The sun had now gone down below
the Waianae Range, painting the mountains and the clouds above
in red and orange. The canoes turned outward toward the sea,
preparing to launch the first lanterns.
The act of setting lanterns afloat to sea originates from a Japanese
Buddhist rite with the purpose of honoring and remembering one’s
ancestors and deceased loved ones. Their names and prayers were
written on the rice paper covering the lantern’s candlelight.
The lanterns drifting off to sea symbolizes, in a beautiful way,
the relieved spirits of the deceased leaving earthly shores,
sailing peacefully towards the distant shores of the afterlife.
Held in Hawai‘i for the eighth time, sponsored by Na Lei
Aloha Foundation and the Shinnyo-en Hawai‘i Buddhist organization,
the Lantern Floating ceremony, or Toro Nagashi in Japanese, has
become an annual gathering on the American Memorial Day. By transcending
religion, ethnicity, and culture, 20,000 people are united in
a common prayer for deceased loved one’s and world peace.
Among these were more than 2,000 people from Japan, and more
than 1,000 members of Shinnyo-en Hawai‘i. The head of the
Shinnyo-en, Bishop Shinso Ito, graced the ceremony with her presence,
underscoring the significance of the Hawai‘i Lantern Floating
ceremony for the local Buddhist community.
A total of 1,150 lanterns were launched: 700 from double-hulled
canoes, 200 by volunteers lined up along the shore, and for the
first time, 250 people from the crowd were allowed to launch
their own individual lanterns. On Magic Island, volunteers carried
six larger parent lanterns in parade, with general dedications
to world peace and remembrance of victims of war and natural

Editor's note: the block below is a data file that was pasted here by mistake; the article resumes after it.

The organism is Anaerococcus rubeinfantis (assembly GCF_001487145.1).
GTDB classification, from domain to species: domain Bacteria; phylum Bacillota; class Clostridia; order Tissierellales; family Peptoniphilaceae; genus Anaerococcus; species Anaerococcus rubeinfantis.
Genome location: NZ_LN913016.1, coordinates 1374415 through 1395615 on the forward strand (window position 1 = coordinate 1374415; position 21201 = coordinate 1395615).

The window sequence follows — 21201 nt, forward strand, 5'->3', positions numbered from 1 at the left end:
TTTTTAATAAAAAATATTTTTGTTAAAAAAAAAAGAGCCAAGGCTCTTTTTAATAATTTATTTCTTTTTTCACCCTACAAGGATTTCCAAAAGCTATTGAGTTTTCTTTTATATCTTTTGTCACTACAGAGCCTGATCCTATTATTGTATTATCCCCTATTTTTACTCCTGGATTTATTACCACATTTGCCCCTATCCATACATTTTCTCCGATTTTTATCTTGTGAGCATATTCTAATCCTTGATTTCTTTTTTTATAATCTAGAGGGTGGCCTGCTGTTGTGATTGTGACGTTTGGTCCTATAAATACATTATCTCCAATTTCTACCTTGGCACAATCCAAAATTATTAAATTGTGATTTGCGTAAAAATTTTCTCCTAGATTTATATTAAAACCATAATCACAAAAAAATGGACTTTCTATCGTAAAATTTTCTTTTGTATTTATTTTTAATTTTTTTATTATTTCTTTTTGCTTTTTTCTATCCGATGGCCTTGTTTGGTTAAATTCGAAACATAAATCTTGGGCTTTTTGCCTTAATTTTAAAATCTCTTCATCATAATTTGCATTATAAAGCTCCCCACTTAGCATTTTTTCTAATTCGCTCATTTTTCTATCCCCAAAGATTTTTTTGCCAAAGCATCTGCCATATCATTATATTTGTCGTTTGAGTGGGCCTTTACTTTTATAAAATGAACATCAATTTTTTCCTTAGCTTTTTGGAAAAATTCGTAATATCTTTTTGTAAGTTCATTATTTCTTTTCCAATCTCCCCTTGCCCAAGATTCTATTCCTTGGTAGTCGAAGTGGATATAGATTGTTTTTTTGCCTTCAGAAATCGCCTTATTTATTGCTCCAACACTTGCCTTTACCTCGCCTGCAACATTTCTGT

disasters. Two HPU volunteers were given the honor to carry one
of these parent lanterns, having trained and rehearsed the carrying
procedure for weeks in advance.
We did devote a lot of time to this. However, this has without
a doubt, been the best and most interesting community service
I’ve participated in” said the new president of Danish
Dynamite, Mickey Kromann-Jensen. He and new advisor Christian
Friis carried the parent lanterns on and off stage.
It was a noble experience, being a part of this ceremony gathering
multiple cultures with the sole purpose of remembering our ancestors.
It certainly is a human thing” said Friis.
Another four HPU volunteers launched lanterns from the shore.
HPU’s International Vocal Ensemble also contributed to
the ceremony with their beautiful voices.
By the time the lanterns were launched, Magic Island glowed with
entertainment for hours. Performances were given by Kanilau, ‘ukulele
virtuoso Jake Shimabukuro, singers Nalani Olds and Amy Hanaiali’i
Gilliom with Halau O Ka Hanu Lehua, along with University of
Hawai‘i Orchestra and Shomyo Choir. Both the entertainment
on stage at Magic Island and the launching of the lanterns were
broadcasted on a 50-foot large screen, as well as transmitted
to Japan and the U.S. mainland.
In more than one way, the lantern floating ceremony illustrates
the nature of Hawai‘i as a religious, ethnic, and cultural
melting pot. Not only is the ceremony an original Buddhist tradition
held on the American Memorial Day, the imagined course of the
lanterns–were they not collected afterwards for environmental
reasons – also illustrates the composition of modern Hawai‘i
as a an East-West-Pacific mix: They could sail into the West
as the Elven ships leaving Middle Earth in J.R.R. Tolkien’s
epic tales, but they could also sail towards the East, a course
just as likely. They could also sail south, towards the Polynesian
archipelago of the southern Pacific.
The atmosphere in Ala Moana Beach Park on the evening of Memorial
Day, May 29, was indeed one of uniting across cultures for a
common act of thought, prayer, and remembrance.